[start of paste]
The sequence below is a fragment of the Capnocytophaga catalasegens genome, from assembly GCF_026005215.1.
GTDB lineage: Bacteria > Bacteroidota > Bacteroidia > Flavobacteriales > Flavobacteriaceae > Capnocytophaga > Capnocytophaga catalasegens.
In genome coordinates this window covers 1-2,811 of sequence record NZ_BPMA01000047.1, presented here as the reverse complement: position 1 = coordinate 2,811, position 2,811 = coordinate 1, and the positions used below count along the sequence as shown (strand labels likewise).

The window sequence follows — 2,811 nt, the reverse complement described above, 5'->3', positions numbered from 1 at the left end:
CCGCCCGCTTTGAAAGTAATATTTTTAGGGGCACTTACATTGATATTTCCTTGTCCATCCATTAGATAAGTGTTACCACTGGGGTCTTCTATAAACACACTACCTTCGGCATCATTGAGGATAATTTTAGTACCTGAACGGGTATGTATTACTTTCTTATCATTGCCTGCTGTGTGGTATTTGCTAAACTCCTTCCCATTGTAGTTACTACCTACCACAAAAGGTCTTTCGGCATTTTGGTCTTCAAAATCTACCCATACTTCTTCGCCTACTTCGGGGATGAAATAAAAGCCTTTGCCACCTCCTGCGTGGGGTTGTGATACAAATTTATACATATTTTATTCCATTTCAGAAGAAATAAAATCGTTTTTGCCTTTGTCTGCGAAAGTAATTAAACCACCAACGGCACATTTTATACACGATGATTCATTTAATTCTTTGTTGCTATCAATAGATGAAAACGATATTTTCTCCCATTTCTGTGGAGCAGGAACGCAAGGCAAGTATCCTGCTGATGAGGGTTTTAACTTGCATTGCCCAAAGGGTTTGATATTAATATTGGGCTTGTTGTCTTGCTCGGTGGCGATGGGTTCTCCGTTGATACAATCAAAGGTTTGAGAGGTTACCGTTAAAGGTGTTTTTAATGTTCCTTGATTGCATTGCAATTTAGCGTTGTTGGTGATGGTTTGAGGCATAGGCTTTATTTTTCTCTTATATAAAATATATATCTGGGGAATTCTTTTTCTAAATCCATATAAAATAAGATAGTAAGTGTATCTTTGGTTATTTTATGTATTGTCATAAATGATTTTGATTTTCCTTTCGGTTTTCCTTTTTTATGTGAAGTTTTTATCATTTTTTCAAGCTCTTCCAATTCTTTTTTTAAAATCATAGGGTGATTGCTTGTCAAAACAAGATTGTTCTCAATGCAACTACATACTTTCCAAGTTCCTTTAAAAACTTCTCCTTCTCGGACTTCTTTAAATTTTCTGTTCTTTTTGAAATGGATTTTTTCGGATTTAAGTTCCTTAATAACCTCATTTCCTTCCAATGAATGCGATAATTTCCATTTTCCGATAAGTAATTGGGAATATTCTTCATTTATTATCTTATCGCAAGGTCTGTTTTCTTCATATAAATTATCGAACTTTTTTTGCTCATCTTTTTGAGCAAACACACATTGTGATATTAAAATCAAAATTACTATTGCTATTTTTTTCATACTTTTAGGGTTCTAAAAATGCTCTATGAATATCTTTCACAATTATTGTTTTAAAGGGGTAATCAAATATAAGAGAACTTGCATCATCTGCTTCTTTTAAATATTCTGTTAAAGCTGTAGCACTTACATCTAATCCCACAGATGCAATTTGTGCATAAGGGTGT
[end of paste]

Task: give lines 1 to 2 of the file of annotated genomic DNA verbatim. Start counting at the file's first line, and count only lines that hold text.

The sequence below is a fragment of the Capnocytophaga catalasegens genome, from assembly GCF_026005215.1.
GTDB lineage: Bacteria > Bacteroidota > Bacteroidia > Flavobacteriales > Flavobacteriaceae > Capnocytophaga > Capnocytophaga catalasegens.